Brother's Keeper (1992)

'Our objective in any interrogation is to solicit incriminating responses.'

Less infuriating than the later Joe Berlinger-Bruce Sinofsky Paradise Lost documentaries, because it ends with an acquittal rather than an obvious injustice, this is still a powerful portrait of an America the mainstream would like to wish away. In upstate New York, the four Ward 'boys', ageing bachelor brothers with low IQs, live together on a farm which is clearly barely surviving. When William, the ailing eldest, is found dead, Adelbert (Delbert), the brother who shares his bed, is questioned by local cops who at first assume a mercy-killing has been committed. As in Paradise Lost, a confused and childlike suspect appears to be schooled into giving a confession that oughtn't (and here doesn't) stand up in court. Later, as the community rallies round its own against the 'outsiders' (a politically-ambitious DA), the prosecution switches tack and tries to present an incest sex-gone-wrong scenario. Finally, a jury of Delbert's peers exonerates him.

The odd thing is that this is a mirror image of Paradise Lost, only here a rural community is irrationally convinced of either the innocence of the accused or that he ought to be let off for putting down a suffering man as he'd put down an injured cat. The sweet, slow, baffled and baffling Delbert seen in the film remains a mystery, and it's impossible to say what actually happened to his brother - though the filmmakers seem to veer towards the natural death argument. The point of the film is to show the milieu: Delbert's description of the cell he was kept in is pointedly contrasted with the camera's roaming around the brothers' decrepit house (which could hardly be much better than a prison) and the illiteracy, toothlessness, poverty and slowness of the brothers and many of their neighbours is a clear sign that they have been failed by their society. It is a corrective to the vision of rural hell found in Deliverance, The Texas Chain Saw Massacre or Mother's Day - finding sadness rather than sleaze in these dead-ended lives, with the possibility of inbred violence or sexuality raised but not in the minatory horror movie manner that might be expected.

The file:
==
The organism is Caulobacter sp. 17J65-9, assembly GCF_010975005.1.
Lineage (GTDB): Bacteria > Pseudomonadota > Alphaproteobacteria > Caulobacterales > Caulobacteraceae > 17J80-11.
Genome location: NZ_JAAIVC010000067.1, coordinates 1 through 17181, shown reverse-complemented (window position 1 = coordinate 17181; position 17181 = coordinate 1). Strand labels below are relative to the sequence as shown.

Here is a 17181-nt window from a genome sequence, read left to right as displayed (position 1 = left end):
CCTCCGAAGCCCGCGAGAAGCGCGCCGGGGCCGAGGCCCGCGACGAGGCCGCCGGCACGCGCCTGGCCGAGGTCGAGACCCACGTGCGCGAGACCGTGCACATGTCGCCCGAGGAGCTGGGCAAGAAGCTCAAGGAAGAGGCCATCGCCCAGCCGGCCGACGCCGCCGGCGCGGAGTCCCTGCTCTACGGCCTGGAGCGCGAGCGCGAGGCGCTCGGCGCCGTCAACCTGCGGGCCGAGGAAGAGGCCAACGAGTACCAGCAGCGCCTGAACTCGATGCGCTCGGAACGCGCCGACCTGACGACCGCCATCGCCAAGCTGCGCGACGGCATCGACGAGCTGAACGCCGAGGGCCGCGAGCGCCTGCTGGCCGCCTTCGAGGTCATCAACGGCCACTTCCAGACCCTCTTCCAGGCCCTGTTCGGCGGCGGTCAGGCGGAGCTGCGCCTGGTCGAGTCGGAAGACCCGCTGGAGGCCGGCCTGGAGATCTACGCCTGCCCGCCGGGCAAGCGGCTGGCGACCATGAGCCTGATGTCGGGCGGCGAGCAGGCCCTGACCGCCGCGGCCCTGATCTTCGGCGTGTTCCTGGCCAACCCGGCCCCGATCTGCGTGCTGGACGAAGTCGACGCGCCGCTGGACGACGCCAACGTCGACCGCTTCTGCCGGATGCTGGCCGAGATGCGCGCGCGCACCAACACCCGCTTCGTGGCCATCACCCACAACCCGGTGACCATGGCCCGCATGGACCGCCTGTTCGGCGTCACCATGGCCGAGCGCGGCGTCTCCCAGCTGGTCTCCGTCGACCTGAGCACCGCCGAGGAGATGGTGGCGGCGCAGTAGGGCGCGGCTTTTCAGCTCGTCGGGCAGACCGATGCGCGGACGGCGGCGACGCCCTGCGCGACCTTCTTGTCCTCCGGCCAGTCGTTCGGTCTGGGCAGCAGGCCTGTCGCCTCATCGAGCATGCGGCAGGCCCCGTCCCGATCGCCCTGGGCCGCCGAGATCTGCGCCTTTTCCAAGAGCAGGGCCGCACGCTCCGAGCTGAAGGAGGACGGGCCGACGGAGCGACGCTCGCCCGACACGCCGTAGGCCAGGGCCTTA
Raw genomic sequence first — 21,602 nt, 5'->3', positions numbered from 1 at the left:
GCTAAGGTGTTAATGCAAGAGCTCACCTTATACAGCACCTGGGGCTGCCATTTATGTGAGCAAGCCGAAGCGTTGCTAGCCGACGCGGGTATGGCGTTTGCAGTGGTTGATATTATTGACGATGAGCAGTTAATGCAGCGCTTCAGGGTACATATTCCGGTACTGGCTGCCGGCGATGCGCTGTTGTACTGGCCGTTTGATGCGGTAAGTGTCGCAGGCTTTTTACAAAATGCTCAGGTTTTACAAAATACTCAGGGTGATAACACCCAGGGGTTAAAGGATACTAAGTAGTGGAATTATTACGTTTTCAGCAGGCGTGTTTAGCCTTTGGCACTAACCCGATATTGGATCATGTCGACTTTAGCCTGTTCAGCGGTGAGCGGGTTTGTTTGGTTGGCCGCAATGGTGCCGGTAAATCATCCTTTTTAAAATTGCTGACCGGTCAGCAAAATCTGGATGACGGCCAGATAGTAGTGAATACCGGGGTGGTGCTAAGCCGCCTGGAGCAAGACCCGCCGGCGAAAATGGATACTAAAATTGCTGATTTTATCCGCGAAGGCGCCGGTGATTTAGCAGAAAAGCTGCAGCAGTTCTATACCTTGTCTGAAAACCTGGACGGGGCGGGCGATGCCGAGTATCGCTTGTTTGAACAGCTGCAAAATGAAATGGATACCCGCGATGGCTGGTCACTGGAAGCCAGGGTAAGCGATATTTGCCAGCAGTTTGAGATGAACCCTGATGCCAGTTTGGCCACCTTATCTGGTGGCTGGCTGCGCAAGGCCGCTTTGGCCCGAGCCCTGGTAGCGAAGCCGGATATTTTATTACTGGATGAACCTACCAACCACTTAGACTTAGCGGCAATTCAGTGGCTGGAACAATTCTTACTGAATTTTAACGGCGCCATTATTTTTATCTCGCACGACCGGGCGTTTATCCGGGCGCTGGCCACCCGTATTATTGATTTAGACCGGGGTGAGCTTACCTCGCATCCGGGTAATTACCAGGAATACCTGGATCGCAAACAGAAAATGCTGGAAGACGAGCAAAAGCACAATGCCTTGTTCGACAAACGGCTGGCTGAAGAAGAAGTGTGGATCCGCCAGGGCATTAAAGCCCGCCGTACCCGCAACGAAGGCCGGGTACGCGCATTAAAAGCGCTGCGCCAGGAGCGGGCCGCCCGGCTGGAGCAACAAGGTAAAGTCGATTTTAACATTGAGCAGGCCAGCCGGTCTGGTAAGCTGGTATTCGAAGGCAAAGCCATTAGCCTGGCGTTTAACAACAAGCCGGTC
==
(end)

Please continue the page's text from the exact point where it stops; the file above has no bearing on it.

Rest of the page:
First Published In:


Visit Kim's Official Website at www.johnnyalucard.com

 


E-mail us

All text on this page © Kim Newman